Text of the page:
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How does Tennyson create a memorable character in Ulysses

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  • Category: Memory

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This poem is a dramatic monologue spoken by Ulysses, the King of Ithaca. He has just returned to his kingdom after fighting in the Trojan War, but once caught up in his daily routine, he expresses his unhappiness with his life and indifference towards his family and people. Ulysses compares his heroic past to his current state of boredom, and emphasises his desire to revisit his past. Tennyson creates a memorable character in Ulysses, by giving him two sides – a heroic one, and a cowardly one.

His desire to flee from Ithaca can be seen as selfish, as he is running away from his family and people, leaving his inexperienced son to take over his role. However, it can also be seen as admirable, as he is following his life long dream and wants to explore the world. Ulysses heroic desire to discover new worlds and to fight life to the end makes him a memorable character. The use of enjambment represents the idea of pushing forward ‘beyond the utmost bound of human thought’. Tennyson’s constant use of movement verbs, for example ‘roaming’, emphasises Ulysses desire for travel.

The eating and drinking metaphors such as ‘hungry heart’ and ‘drunk delight’ represent the idea of fulfilment and Ulysses insatiable appetite for life and adventure. The intensifiers such as ‘greatly’ and ‘much’ emphasise this. Ulysses wants to live life to the full, and inspires the reader to do the same. The image of the sea represents freedom and the future, as well as the unbounded possibilities of life and death. Tennyson uses rhythmic emphasis, for example ‘there glooms the dark, broad seas’, and long vowel sounds such as ‘the deep’ and ‘moans round’.

Ulysses says ‘Tis not too late to seek a newer world’. This is linked to the image of the sea, as he refuses to let his age restrain or limit him from following his dreams, and has high hopes for the hidden future. Instead, Ulysses accepts the fact that he is ageing, for example he says, ‘you and I are old’. Ulysses is unafraid of the sea, and is therefore unafraid of both life and death. In the last two lines the poem settles into powerful and regular iambic rhythm, perhaps representing the rhythm of oars. This shows determination, energy and purpose.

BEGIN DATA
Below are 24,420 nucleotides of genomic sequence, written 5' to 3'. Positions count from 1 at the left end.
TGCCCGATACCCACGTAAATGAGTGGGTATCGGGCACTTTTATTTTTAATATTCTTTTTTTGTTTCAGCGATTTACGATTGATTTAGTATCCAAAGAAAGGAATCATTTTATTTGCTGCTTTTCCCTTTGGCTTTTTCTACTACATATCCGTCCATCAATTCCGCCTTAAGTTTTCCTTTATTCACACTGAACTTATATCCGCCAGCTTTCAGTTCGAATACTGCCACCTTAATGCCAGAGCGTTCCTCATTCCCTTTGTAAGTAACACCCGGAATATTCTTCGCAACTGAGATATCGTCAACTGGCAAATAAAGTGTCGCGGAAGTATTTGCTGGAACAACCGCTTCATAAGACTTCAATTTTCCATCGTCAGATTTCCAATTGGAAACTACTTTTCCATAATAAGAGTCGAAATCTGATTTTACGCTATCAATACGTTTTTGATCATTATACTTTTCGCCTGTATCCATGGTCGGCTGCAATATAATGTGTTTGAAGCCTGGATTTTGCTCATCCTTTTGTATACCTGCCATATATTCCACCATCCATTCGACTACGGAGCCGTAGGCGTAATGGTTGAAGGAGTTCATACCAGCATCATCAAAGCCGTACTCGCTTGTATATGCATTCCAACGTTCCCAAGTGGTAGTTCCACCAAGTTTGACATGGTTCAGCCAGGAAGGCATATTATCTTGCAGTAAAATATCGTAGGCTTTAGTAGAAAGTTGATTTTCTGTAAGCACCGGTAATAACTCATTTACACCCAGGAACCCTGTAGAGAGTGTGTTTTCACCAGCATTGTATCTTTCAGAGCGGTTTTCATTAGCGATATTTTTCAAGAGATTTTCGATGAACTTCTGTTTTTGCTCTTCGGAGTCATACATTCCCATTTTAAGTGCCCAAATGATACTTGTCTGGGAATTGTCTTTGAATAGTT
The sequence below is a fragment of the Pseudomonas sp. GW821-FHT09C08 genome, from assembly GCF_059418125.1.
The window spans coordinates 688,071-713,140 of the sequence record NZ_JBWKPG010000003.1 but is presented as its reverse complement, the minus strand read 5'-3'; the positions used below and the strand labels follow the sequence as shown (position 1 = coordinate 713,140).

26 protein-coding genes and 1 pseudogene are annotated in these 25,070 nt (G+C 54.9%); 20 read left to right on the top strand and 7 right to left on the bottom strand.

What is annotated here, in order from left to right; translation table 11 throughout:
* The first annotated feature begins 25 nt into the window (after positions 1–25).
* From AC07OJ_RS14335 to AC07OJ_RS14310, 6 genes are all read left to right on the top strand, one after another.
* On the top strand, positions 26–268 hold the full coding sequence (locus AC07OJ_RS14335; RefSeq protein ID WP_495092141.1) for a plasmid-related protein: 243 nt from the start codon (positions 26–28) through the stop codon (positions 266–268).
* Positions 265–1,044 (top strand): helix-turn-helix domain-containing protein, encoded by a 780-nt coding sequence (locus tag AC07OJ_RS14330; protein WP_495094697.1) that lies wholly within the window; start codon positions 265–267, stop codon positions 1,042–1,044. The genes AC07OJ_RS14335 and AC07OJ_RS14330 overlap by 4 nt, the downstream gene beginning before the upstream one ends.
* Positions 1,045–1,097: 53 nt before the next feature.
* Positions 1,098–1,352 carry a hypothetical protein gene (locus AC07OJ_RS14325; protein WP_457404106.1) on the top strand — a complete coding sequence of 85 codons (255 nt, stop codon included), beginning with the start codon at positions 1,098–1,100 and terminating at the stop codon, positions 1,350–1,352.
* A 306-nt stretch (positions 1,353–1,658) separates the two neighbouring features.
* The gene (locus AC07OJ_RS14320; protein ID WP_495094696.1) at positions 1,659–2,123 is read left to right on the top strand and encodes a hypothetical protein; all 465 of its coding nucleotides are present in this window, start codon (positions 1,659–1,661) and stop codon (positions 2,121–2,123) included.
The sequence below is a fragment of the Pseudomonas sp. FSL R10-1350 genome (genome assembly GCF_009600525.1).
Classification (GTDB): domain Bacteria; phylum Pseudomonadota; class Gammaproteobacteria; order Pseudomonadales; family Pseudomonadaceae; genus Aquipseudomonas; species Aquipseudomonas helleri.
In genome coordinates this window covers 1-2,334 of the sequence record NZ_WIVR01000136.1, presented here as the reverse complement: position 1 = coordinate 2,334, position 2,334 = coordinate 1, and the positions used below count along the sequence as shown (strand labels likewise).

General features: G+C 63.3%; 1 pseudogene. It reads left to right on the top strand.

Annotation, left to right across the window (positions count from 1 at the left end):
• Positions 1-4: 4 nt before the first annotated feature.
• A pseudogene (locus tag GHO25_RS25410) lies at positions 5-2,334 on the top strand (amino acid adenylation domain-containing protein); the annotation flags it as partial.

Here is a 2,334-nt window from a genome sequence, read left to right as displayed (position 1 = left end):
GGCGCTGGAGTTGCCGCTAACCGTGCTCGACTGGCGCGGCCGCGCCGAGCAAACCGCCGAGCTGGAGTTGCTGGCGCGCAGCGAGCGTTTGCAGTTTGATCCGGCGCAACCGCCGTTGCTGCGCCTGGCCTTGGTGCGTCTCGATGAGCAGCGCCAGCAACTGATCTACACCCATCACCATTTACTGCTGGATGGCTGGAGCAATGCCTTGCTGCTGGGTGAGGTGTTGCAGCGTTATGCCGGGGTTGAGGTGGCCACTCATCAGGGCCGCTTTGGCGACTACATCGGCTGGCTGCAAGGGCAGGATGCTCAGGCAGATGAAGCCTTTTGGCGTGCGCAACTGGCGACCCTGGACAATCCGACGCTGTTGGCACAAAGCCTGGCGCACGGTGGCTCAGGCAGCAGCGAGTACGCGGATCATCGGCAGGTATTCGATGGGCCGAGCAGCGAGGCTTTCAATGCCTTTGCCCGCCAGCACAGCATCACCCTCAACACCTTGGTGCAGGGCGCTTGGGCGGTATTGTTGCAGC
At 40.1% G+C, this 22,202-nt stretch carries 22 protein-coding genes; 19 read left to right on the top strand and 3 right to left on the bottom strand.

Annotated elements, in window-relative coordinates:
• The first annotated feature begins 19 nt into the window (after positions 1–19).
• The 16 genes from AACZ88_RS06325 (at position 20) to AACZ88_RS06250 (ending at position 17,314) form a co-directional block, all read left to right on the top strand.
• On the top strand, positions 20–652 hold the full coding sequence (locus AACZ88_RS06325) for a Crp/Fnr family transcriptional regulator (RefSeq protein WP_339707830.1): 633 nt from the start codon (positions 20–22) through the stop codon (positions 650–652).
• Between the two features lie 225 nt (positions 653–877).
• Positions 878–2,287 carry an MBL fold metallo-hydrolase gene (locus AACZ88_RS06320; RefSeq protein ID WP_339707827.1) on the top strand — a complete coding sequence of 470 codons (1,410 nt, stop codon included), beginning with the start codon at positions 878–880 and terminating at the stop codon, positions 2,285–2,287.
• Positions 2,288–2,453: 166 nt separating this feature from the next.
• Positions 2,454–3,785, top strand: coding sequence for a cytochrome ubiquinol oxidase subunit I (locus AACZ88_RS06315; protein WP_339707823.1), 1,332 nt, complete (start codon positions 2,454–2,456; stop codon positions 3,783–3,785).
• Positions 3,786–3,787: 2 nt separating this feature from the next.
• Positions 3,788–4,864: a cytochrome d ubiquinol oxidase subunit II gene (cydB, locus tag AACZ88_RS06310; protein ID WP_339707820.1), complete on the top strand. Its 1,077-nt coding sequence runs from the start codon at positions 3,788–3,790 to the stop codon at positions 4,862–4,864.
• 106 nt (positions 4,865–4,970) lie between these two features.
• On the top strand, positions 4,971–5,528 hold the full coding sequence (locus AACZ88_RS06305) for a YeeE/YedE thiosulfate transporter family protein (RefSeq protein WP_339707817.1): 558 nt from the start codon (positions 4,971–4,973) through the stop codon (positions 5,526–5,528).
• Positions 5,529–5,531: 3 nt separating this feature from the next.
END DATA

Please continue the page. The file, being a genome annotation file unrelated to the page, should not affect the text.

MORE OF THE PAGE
Ulysses attitude towards his people, island and family are extremely negative, making him a memorable figure. Tennyson makes it clear that Ulysses is bored of Ithaca by using words such as ‘idle’ and ‘rest’ when describing him, and ‘mete’ and ‘dole’ when describing his actions. Ulysses reluctance to accept his domestic responsibilities suggests that he is lazy, and would rather be in a place of leisure and pleasure rather than of struggle and study. The ‘barren crags’ of Ithaca are an image of infertility, and the ‘still hearth’ indicates lack of movement.

Both of these images are associated with femininity and domesticity. This suggests that Penelope is boring him, especially since Ulysses says ‘matched with an aged wife’. This makes it sound like he had no choice to be with her and was forced to. In addition, Ulysses never directly addresses Penelope, and is rude about her even though she has waited for him for twenty years, just to be abandoned again. The phrase ‘hungry heart’ can be seen as a euphemism for Ulysses’ sexual desires. Ulysses makes himself seem inactive and motionless, and the image of a rusty sword may symbolise his ageing fertility and wasted sexuality.